And curiously enough, as Neil increasingly discovers and defines himself, and has accomplishments and friends that say more about him that a formal qualification, I become even more dubious. It’s cool to find someone your own age with whom you can discuss number theory or themes in classical fiction, but it’s also cool to have a friend who challenges you to a splash fight in the pool, or to go geocaching along the creek. And when everyone you know is a genius, how do you stand out from that? I love a lot about Neil beyond his intellect. He spent much of Saturday helping his father pull up old tile from the kitchen floor; he’s empathetic and will go out of his way to cheer up a blue friend; he loves playing Rocksmith. He works one day each week at his dad’s office, helping scan in comic book covers and filing. Where’s the group for teens who are just awesome, with or without the high IQ? Each year, his schoolwork is increasingly more serious, and soon enough his childhood will be over altogether.
He wants to go to college, so he’ll probably be taking an SAT test in the next year or so, and then I’ll have a standardized number to quantify his intelligence. But I’m not happy about that either, because it gives you so little information about who he is. And I’m a little flustered to see so many families testing their five- and six-year-olds and getting them labelled as profoundly gifted so early; for me, there was a certain bliss in not knowing that Neil was so smart. And there was a lot I didn’t like about our school district beyond the fact that they can’t educate him. What I like about Neil is that he’s himself, and he’s free to be so, and I don’t want anything but himself defining that.
Hi Carolyn: I’m with the Davidson Institute for Talent Development. There are a couple of things we want to clarify about our programs and services, including the Young Scholars. It sounds like you’re confusing the Davidson Academy of Nevada (a free, public day school for profoundly gifted students located on the campus of the University of Nevada, Reno) with the Young Scholars program (which provides free services to more than 2,000 profoundly gifted students and their families across the country). Services provided through the Young Scholars program include assistance with educational advocacy and planning, talent development (including researching and connecting Young Scholars with mentors) and child/adolescent development, as well as opportunities for families to connect with one another online and in person. Young Scholars are not required to move to Reno to attend the Davidson Academy, and the Davidson Academy is open to any profoundly gifted student who meets the qualification criteria, not just Young Scholars. We hope this helps to clear up the programs and services provided through the Davidson Institute; you can also visit our website at http://www.davidsongifted.org. Thank you!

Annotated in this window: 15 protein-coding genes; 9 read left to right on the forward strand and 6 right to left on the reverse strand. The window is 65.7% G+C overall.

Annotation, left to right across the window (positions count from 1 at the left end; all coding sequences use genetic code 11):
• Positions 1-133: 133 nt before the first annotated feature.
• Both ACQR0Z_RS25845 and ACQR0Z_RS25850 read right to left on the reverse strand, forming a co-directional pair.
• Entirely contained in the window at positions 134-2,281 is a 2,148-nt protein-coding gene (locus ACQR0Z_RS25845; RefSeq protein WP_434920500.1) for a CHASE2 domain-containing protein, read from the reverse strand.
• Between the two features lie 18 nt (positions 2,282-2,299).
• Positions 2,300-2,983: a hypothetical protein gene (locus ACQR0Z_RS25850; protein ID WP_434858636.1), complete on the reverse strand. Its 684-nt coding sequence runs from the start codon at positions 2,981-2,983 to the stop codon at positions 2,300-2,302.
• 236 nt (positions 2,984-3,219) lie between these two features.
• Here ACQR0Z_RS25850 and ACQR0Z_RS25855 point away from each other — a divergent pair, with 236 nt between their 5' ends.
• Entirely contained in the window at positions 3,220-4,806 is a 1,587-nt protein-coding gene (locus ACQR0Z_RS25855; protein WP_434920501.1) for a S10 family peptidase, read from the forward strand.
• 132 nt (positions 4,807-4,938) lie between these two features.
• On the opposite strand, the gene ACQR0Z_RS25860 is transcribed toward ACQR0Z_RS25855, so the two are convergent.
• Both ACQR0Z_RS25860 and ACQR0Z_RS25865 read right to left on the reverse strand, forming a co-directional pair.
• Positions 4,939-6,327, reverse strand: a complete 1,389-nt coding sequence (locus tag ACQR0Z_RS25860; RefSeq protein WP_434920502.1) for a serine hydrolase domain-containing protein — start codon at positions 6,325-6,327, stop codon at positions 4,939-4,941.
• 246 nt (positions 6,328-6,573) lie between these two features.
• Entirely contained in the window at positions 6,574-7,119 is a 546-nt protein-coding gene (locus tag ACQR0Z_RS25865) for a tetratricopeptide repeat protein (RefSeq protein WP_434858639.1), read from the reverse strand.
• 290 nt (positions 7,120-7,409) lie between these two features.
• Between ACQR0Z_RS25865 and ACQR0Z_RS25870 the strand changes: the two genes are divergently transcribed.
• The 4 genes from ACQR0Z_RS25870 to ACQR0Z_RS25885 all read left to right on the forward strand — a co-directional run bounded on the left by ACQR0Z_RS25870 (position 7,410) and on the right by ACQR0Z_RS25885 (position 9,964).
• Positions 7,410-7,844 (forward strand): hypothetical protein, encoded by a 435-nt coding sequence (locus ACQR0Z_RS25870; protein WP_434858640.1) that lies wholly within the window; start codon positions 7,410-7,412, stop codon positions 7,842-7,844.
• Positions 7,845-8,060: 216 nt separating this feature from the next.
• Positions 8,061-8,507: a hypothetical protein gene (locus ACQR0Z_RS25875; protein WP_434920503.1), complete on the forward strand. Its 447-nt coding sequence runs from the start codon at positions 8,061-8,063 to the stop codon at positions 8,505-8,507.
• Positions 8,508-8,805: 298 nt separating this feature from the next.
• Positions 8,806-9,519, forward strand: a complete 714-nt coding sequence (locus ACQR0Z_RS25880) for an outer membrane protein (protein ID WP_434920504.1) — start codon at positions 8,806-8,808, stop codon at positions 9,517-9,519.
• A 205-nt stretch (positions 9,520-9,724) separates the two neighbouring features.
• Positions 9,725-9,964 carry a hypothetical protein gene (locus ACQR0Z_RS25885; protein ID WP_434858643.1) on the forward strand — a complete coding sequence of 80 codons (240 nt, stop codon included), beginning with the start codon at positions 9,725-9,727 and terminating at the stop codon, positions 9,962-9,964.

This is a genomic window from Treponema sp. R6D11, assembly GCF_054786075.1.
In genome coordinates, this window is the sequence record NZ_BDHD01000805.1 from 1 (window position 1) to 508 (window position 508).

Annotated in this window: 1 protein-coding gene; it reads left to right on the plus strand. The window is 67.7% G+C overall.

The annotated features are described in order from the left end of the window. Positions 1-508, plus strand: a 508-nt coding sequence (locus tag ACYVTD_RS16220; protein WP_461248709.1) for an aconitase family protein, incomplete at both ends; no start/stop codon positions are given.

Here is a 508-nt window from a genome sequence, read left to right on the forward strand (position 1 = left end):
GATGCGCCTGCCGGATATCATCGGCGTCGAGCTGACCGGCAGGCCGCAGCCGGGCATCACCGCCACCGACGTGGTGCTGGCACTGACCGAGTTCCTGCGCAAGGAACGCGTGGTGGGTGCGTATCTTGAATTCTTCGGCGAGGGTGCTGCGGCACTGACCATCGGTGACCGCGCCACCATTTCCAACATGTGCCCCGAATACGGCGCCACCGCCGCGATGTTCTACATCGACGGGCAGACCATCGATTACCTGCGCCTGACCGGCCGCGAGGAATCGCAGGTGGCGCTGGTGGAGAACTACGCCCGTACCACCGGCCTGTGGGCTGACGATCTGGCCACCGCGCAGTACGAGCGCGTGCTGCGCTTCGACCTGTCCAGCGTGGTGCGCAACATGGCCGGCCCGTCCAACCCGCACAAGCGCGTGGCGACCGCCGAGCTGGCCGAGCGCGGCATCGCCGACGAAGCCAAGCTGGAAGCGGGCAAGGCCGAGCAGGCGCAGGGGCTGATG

Sometimes it’s not about seeking a PG label. Sometimes, we actually need it to get additional help. No one that I know asked for a PG kid, but they all need extra help with them. It’s too bad that having your child tested for IQ appears to be so different from testing for a learning disability . Both require intervention.
I think of the label as a key to open doors to opportunities and supports that are otherwise closed. It offers a common language when dealing with educators. Avoiding the label doesn’t preserve ones childhood, it creates an obstacle to getting needs met. When you say your child it bright it’s very vague and subjective. When you say PG, that gives a specific qualifier- so people know what you mean. It’s not the label but how you use it.